“Papers,” the nearer policeman said, his square face filled with boredom and contempt. He hardly glanced at Komar’s documents before handing them back. His colleague didn’t bother to ask for Maia’s papers at all. The cart rumbled forward again.

“Do they check everyone who comes in?” Maia asked, as cart neared the statues. Her eyes were wide with wonder. “They must take great care of security.”

“It is the Golden City, you know,” Komar said drily, “the capital of the Supreme Council. There are going to be many layers of police beyond this.”

The walls of the Golden City, from close up, did not look nearly so golden. Even in the twilight, the pale stone blocks looked rough and worn, and Komar noted a couple of places along which it might be possible to climb down from the parapets, in case he had to make a rapid getaway. Of course, if he did that it would mean that the mission was wrecked anyway.

“What are you looking at?” The fat young woman followed his gaze. “Pretty walls, aren’t they?”

“Very.” Komar bent to take his bag out from under the seat. He only had the one small bag. When he straightened up, the cart had begun slowing to a halt.

The station was small, little more than a yard with a shed at one side and walls all around. Lights on tall posts glared down at the cart, and as the passengers climbed down, their shadows sank to little puddles under their feet. If it was meant to make them feel uncomfortable and stripped of all privacy, it succeeded rather well.

As Komar had predicted, there were more police in the yard, and a couple of them at the exit. They checked his papers again, briefly, and nodded him on. He was surprised they hadn’t searched his bag, but then if they had they’d have found nothing. Komar hadn’t got as far as he had by taking stupid risks.

He’d just reached the street when he felt a tug at his arm. Even before turning, he knew who it would be. Maia stood beside him, her hand clutching at his forearm, an anxious look in her bovine eyes.

“Can you walk with me a while?” she asked. Her fingernails dug into his skin hard enough that he had to suppress a wince. “I’ve got such a lot of bags and my sister isn’t here. She was supposed to be.”

“Where are you going, then?” Komar fought down his irritation. Probably she didn’t even have a sister, and this was an attempt to stick with him long enough to get into his bed tonight. He’d have to ditch her. He had to move quickly, and he couldn’t afford this. He...

There she is.”  Maia’s hand dropped from his arm, and rose up to wave. From across the street, a taller, thinner woman waved back. Well, she had a sister after all. Wonders would never cease.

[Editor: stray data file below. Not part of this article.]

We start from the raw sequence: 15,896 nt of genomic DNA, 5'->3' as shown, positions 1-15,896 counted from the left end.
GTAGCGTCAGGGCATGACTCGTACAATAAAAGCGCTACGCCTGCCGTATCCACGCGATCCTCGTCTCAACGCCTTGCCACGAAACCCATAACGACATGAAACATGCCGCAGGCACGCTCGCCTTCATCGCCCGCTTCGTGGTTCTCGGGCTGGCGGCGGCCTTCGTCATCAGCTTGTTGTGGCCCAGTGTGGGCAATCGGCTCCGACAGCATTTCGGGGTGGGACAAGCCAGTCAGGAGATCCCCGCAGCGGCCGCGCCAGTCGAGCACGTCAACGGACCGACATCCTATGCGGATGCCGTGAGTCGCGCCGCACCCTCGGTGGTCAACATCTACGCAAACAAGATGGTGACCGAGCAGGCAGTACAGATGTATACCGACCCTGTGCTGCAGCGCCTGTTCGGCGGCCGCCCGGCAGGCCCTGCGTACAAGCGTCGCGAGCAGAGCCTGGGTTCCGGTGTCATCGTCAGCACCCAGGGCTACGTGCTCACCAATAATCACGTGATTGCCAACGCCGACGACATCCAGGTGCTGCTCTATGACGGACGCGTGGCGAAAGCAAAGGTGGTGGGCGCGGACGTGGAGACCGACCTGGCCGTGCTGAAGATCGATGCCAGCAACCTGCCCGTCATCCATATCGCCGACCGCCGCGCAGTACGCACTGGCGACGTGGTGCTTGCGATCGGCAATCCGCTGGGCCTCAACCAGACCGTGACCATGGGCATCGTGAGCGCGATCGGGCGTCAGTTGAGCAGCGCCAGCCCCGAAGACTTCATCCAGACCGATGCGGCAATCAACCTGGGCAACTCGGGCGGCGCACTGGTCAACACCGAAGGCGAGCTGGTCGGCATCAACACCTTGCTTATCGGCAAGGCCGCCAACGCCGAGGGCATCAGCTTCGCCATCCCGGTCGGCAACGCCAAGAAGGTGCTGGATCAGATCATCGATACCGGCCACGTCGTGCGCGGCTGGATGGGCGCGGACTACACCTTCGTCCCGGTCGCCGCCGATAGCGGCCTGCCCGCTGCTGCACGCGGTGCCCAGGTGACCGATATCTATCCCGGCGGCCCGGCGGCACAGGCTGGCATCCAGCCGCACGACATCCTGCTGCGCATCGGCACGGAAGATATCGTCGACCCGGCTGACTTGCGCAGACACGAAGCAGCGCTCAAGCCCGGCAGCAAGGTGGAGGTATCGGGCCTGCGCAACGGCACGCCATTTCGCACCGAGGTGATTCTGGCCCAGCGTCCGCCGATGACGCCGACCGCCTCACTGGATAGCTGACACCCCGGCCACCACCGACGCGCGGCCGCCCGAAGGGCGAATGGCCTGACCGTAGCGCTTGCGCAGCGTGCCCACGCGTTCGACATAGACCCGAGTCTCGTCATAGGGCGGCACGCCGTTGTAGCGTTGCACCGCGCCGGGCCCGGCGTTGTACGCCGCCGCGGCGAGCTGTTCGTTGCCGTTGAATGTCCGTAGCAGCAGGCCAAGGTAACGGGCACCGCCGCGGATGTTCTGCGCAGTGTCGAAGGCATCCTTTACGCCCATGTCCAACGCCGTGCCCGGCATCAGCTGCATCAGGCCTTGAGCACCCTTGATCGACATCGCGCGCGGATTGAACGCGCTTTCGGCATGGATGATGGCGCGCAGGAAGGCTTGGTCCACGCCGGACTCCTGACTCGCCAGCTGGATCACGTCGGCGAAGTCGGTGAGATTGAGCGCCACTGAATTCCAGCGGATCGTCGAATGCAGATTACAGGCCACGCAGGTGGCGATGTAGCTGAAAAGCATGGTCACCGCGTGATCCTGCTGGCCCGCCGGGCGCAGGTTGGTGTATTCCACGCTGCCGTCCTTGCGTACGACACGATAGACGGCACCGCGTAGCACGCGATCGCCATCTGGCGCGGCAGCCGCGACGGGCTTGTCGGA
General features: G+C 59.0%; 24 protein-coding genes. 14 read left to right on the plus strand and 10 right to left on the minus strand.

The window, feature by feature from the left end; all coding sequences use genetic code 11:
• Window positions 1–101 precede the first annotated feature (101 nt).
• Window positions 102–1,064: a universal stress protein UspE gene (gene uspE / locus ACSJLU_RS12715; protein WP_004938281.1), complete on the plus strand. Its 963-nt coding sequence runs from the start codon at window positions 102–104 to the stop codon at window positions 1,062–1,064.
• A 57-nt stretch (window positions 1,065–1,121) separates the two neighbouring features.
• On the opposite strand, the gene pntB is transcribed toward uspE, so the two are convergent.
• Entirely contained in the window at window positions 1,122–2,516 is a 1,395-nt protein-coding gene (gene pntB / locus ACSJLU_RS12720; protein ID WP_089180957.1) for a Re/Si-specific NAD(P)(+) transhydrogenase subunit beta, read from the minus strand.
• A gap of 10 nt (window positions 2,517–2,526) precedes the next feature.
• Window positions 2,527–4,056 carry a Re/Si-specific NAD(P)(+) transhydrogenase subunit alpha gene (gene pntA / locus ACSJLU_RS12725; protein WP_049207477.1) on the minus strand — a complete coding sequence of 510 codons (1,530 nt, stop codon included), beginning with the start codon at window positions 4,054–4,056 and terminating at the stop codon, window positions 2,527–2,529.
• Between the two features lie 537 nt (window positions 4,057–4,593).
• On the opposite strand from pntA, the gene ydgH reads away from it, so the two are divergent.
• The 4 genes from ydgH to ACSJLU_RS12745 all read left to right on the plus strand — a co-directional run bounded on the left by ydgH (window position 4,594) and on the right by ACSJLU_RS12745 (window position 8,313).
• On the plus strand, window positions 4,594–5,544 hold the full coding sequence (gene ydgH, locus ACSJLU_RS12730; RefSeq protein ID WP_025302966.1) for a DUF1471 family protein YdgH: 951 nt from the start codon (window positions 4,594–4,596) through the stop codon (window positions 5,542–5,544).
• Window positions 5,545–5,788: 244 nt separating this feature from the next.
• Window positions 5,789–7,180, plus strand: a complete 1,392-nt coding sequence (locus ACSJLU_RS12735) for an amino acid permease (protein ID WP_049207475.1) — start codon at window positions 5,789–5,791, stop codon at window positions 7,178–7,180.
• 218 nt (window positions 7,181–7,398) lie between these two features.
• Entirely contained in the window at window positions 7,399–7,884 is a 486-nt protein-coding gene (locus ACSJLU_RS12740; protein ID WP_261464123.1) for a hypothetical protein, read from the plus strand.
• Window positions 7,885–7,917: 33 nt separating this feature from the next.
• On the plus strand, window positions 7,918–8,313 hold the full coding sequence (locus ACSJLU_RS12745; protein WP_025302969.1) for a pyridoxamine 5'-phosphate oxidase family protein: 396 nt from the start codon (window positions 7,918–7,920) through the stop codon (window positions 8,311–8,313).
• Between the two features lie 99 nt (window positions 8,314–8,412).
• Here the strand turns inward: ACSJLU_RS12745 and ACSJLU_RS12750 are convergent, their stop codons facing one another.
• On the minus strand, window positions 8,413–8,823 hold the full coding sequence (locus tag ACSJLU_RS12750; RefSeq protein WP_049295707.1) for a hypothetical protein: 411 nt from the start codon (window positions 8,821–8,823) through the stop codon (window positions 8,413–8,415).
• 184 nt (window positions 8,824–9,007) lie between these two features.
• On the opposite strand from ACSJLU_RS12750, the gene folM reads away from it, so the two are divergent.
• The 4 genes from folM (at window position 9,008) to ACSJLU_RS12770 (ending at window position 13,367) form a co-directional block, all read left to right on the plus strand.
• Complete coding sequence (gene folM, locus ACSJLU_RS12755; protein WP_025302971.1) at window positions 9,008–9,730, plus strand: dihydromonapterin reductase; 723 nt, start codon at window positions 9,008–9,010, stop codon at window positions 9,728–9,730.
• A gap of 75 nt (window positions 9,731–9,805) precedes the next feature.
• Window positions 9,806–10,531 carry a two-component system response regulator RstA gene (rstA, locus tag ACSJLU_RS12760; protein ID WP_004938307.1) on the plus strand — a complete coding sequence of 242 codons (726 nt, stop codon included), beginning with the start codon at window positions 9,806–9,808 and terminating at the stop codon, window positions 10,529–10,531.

“You’ll be all right, then,” Komar said.

“Yes. Wait.” She turned to him. “Don’t forget, when you’re finished with your work early we could spend some time together.”

“Yeah,” Komar said. “If I’m free, I’ll see.”

“Oh, I’m sure we’ll get together again.” With a final smile, exposing stained teeth, she lumbered across the street. A groundcar whispered to a hurried stop to let her pass.

Komar waited until the women had got into a small groundcar and driven away before he started walking. The streets were filling up with people, and he felt their presence like a choking pressure on his personal space. Of course, they were protection, a sea in which he could easily hide.

He passed a hologram, floating above a traffic island in the middle of a crossing. It was of the High Matriarch herself, dressed in her formal robes of office, her narrow eyes deceptively lazy looking above the high cheekbones framing her handsome face. The hologram was very good; it was difficult to tell that it wasn’t a solid figure.

Komar stopped a moment to look at her. The High Matriarch was a remarkably beautiful woman, and appeared much younger than she must be in reality; it was no secret, of course, that she and the rest of the Supreme Council had the best of life-enhancing technology, and were working on more. It was rumoured that they were planning to live ten thousand years.

Not if he could help it, he thought. If everything went according to plan, those ten thousand years would go no further than tonight.